The Spider isn’t obscure in the way The Waste Land is, an elaborate structure worked out, then deliberately buried, and waiting there for the reader to disinter. Harry’s poem isn’t premeditated to nearly that degree, isn’t nearly so gnomic. The Spider feels more accidental, at the mercy of chance thoughts and especially of associations stirred by the last thought that lead on to the next one.

Images follow each other in an unforeseen order, yet are at the same time the record of an experience, narrating an afternoon, in a place teeming with other presences, yet we’re sure there’s no one else there—it’s the teeming brain of the poet.

harry fainlight 2.jpgA future assault might tackle the relation of Harry’s sad life to the poem. Is it, as I sometimes think, not just the record of a freak episode located in a moment far back in time, but an accurate picture of his mental life in the present? Or, more exactly, a sketch of what his life had become under the spell of the ruinous drugs he had needed to travel to New York to subject himself to?

I hadn’t known Harry before the drugs, in those Sussex days when he was an outstanding cricketer, unimaginable by the time I knew him (only slightly, just barely). By then he made such a strong impression of a delicate mechanism which, though ruined now beyond a doubt, was still capable of striking insights. One day he looked at our cat-flap with its rounded corners and decided it was where the TV had gained entry to the house.

I take this observation as a loose fragment of an unwritten poem, the kind of thing that The Spider strings together in almost unmanageable density. Maybe the trouble with the poem is that it is too pure, too undigested, and that its transformations happen with a speed impossible for ordinary consciousness to keep up with. It sounds wonderful that sentences should change their subjects and objects their shapes from one word to the next, continually. But maybe there is just too much going on in this poem. And maybe this is part of what went wrong for Harry, that his idea of poetry and of himself as a poet demanded that every moment take place at peak intensity, leading to an exhaustion that was truly permanent.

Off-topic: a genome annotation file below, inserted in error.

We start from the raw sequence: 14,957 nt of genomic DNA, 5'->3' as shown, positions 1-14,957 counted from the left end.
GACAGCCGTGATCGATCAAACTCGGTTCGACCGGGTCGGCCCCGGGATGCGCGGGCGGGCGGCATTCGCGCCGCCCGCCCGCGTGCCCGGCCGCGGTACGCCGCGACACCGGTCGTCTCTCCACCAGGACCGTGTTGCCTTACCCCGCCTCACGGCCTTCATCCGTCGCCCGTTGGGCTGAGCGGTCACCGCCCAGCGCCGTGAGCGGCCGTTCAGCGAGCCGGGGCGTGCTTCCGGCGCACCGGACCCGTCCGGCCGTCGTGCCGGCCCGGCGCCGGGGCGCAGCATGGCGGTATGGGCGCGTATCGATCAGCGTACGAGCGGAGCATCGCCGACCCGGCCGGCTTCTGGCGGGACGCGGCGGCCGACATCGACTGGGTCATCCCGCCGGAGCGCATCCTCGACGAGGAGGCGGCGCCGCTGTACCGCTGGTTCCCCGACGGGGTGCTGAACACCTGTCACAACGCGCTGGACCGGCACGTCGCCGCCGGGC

*George Steiner published an essay On Difficulty in 1978, which traces a line of modernist obscurity through Michelangelo, Góngora and Wallace Stevens (Mallarmé a constant presence throughout), to end in Heidegger and Paul Celan.

‘The Spider’, or the case for incoherence

Harry Fainlight’s The Spider is a poem in the way that Willem de Kooning’s paintings of the late 1940s are pictures. It starts in a room, with a speaker looking at the thread of a spider’s web hanging from the ceiling. But then all hell breaks loose, and the dangling thread (without an actual spider anywhere to be seen) spawns a whole host of monsters, beginning with an ominous quotation about what happens when spiders are fed a certain drug–is it the one the speaker has just taken? This sentence doesn’t hold still but rewrites itself twice as nonsense, nonsense full of smirking lewdness (Monsters 2 & 3).